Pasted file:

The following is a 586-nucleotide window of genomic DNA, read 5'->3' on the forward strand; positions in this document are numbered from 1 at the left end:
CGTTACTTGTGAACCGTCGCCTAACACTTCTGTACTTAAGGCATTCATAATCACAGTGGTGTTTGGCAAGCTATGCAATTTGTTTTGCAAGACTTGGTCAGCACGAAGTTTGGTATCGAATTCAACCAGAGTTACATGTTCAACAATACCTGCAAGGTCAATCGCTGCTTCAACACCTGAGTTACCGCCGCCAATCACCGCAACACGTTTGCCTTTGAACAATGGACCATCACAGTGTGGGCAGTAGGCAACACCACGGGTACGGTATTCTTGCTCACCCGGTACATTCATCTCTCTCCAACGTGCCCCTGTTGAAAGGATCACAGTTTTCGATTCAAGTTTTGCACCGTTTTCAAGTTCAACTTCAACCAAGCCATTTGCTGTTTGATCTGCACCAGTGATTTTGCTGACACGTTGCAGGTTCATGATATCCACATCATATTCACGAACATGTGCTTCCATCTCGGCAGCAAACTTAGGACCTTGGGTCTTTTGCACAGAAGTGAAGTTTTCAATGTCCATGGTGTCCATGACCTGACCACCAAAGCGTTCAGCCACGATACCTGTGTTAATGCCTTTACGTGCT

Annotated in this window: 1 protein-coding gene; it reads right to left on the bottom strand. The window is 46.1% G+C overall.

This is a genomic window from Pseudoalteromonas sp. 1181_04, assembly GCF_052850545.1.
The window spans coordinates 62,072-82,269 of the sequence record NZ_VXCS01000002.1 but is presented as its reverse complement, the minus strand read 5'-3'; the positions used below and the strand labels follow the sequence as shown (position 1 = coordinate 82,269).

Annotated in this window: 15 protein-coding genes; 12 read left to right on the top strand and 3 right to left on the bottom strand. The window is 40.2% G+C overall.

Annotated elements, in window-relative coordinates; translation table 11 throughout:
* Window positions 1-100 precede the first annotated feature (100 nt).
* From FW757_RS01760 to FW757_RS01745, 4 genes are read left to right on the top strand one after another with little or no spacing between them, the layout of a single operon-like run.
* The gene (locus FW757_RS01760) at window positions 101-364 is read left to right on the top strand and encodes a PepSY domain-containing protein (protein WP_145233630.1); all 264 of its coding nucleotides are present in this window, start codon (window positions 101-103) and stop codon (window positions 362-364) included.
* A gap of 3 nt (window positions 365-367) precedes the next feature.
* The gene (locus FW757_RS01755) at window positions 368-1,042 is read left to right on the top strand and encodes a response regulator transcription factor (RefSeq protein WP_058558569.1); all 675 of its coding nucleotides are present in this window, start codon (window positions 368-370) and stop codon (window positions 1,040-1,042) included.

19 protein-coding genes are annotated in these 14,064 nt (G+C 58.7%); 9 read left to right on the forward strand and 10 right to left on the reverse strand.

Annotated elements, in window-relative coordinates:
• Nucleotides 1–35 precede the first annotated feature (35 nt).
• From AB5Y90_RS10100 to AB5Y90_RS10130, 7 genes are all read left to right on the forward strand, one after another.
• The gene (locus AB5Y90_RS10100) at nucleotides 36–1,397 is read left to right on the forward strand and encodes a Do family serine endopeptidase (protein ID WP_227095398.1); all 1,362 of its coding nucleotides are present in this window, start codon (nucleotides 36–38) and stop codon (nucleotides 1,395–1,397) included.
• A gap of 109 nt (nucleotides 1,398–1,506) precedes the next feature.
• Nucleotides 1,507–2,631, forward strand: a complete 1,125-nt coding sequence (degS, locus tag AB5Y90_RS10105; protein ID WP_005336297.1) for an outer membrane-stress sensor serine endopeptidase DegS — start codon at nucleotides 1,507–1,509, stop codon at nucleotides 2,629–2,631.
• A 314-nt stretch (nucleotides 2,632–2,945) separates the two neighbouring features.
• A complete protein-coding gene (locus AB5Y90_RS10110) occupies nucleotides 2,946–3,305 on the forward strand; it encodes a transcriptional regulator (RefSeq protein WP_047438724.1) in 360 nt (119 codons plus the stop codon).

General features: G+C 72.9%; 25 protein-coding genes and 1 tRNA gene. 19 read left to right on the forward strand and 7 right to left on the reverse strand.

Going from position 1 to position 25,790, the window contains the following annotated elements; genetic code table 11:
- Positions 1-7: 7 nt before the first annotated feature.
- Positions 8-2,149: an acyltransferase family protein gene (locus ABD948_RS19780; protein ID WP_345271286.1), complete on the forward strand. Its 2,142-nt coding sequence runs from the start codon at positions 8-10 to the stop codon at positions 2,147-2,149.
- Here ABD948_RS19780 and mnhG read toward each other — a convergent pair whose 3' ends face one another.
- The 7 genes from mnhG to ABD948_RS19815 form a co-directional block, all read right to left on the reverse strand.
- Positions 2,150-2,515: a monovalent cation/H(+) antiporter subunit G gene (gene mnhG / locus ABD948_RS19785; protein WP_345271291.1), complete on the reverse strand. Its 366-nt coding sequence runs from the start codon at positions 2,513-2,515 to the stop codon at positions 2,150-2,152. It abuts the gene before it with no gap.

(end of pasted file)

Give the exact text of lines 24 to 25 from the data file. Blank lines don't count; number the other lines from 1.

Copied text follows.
- Positions 1-7: 7 nt before the first annotated feature.
- Positions 8-2,149: an acyltransferase family protein gene (locus ABD948_RS19780; protein ID WP_345271286.1), complete on the forward strand. Its 2,142-nt coding sequence runs from the start codon at positions 8-10 to the stop codon at positions 2,147-2,149.